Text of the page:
Amy Wilkinson Shares Keys to The Creator’s Code

Posted in: PSA Partnership

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Amy Wilkinson believes that we all have the capacity to spot opportunities, invent products, and build businesses. But why do some people succeed — and sustain their success long-term — when so many others fail?

To answer that question, the author, entrepreneur, and professor at the Stanford Graduate School of Business spent five years interviewing hundreds of entrepreneurs who have launched and sustained $100 million businesses, including the founders of LinkedIn, Chipotle, eBay, Under Armour, Tesla Motors, SpaceX, Spanx, Airbnb, PayPal, Jetblue, Gilt Groupe, Theranos, and Dropbox.

This extensive research formed the basis for Wilkinson’s new book, The Creator’s Code. In it, she discusses the six essential skills that turn small ideas into big companies. At the latest PSA Partnership seminar, Wilkinson shared a snapshot of her findings with the audience.

Skills for success can be learned

Successful entrepreneurs are not always the smartest or most talented people in their field. Such was the case for Under Armour founder Kevin Plank. While the self-made billionaire may be a success story today, he did not have an auspicious start. He got kicked out of high school after a brawl with Georgetown football players, and later walked onto the University of Maryland’s football team after college recruiters passed over him, Wilkinson told the crowd.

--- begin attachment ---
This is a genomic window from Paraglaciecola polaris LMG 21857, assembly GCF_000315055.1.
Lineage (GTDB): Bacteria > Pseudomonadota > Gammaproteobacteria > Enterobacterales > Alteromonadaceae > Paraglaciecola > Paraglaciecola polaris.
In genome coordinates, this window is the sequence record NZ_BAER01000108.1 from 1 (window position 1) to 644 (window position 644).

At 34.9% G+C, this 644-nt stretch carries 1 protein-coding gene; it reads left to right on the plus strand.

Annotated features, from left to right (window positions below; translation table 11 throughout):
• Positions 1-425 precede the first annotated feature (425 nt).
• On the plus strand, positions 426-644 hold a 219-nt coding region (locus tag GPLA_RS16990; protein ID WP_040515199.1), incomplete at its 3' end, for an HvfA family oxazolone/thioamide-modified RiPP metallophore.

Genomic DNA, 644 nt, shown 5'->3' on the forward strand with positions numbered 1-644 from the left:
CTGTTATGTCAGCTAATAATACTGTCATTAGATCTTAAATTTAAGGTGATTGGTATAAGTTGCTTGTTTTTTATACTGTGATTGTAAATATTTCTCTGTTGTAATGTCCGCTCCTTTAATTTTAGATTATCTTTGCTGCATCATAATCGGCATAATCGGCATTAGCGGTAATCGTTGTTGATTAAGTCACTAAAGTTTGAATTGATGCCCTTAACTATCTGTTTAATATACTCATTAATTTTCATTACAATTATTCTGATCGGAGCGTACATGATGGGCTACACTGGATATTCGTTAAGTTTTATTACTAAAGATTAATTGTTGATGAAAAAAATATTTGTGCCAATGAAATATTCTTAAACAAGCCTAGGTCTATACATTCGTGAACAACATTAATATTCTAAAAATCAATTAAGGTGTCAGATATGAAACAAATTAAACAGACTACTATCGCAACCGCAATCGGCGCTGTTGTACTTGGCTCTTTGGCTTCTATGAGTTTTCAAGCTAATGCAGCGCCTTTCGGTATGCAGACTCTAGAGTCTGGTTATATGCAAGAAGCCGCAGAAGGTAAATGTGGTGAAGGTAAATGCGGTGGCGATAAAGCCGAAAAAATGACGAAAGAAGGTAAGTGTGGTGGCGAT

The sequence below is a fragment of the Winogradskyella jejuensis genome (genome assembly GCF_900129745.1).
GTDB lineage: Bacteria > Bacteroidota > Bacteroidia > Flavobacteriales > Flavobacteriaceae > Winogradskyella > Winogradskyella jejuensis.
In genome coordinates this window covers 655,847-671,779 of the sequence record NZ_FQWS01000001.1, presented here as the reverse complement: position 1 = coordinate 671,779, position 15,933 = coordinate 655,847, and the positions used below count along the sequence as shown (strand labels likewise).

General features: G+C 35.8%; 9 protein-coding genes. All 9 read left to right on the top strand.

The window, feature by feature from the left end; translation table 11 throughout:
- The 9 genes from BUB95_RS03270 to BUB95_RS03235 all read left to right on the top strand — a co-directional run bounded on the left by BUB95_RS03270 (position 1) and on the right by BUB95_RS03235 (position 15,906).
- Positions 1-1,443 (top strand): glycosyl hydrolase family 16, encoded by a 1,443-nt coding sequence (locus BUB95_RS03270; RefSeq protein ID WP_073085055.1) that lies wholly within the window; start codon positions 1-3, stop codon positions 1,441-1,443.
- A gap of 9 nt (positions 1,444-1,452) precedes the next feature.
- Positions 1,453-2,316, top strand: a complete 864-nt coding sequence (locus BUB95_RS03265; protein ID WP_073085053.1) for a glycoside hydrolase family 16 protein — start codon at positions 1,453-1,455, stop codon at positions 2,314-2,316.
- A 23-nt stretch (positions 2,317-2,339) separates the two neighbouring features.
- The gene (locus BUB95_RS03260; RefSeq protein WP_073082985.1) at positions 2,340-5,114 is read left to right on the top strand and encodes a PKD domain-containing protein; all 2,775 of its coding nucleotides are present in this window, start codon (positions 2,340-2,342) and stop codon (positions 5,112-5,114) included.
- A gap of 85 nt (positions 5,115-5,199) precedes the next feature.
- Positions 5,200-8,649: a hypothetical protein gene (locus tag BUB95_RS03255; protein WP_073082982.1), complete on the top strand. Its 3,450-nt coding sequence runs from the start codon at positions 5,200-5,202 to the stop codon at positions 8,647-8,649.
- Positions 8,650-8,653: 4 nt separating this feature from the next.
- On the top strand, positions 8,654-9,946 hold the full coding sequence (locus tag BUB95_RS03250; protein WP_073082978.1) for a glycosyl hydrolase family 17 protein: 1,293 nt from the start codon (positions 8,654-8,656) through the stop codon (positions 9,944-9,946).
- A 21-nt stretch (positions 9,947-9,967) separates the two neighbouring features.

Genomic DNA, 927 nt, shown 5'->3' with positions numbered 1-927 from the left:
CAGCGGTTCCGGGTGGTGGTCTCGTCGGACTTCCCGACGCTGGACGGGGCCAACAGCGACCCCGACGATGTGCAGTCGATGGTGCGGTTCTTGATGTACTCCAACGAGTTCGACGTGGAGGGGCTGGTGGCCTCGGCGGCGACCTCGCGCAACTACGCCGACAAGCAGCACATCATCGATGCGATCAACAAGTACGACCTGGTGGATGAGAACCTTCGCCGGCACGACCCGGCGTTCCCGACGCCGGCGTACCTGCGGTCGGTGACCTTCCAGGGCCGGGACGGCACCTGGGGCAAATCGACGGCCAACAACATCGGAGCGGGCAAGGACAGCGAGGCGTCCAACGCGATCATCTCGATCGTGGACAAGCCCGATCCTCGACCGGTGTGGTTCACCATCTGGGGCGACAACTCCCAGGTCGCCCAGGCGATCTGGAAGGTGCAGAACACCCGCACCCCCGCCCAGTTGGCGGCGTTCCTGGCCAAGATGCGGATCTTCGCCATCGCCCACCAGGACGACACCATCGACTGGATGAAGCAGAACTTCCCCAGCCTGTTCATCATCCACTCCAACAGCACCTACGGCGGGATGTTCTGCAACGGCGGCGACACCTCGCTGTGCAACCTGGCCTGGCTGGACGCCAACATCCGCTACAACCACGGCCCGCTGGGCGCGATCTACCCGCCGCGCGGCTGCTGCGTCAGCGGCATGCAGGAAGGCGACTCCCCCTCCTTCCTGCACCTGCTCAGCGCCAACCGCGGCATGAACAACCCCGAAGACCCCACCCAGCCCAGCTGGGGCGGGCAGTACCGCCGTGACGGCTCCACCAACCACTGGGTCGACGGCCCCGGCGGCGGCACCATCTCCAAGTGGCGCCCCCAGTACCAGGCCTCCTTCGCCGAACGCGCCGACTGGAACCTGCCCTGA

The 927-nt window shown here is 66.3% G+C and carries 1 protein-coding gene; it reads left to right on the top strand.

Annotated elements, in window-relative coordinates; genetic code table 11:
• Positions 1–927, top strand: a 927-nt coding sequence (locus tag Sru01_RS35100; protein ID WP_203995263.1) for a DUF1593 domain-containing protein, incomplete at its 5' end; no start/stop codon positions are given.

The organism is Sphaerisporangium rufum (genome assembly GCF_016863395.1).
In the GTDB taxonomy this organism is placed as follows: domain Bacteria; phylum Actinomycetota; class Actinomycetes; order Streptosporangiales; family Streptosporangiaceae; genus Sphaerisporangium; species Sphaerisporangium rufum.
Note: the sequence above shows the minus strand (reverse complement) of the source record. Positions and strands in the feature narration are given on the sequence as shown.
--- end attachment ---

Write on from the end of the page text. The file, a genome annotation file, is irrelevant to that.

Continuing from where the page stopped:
Plank muscled his way into becoming the “wedge buster” and eventually team captain. The self-proclaimed “sweatiest guy on the football field” weighed his soaked shirt after a game and found it weighed 3 lbs. That was the start of his quest to make a lightweight, sweat-wicking shirt — which only later he would admit was made from the same fabric as women’s undergarments. Plank started out making his shirts in the basement of his grandmother’s house and selling them out of the back of his car. Today, Forbes lists his net worth as $3.5 billion.

Wilkinson cited Plank as a good example of all six essential skills shared by successful entrepreneurs. Using examples of other entrepreneurs in other industries, she delved into each skill in her talk.

Skill #1: Find the gap. Entrepreneurs are detectives, said Wilkinson. They are not afraid to ask questions or look silly. She gave examples of what she called three patterns of discovery, or ways of seeing. These included Starbucks’ CEO Howard Schultz, who strove to bring Italy’s coffee culture back to the U.S., and Elon Musk, CEO of Tesla Motors and founder of SpaceX, who is currently working on building a reusable rocket that will revolutionize space travel. These entrepreneurs are examples of people who saw a gap in the marketplace and tried to address it.

Skill #2: Drive for daylight. This means thinking like a racecar driver, focusing on the horizon, and constantly scanning the edges so you don’t miss things in your peripheral view. Entrepreneurs who embody this skill include Elizabeth Holmes, a Stanford dropout who founded a blood diagnostics company, Theranos, that is now worth more than $9 billion and is poised to change health care. Or consider the founders of Airbnb, whose idea to rent out residences on the Internet started with air mattresses on the floor. Today, the company is valued at $20 billion. “A lot of these ideas are on the margins,” said Wilkinson. “They can go mainstream, but it takes a lot of effort.”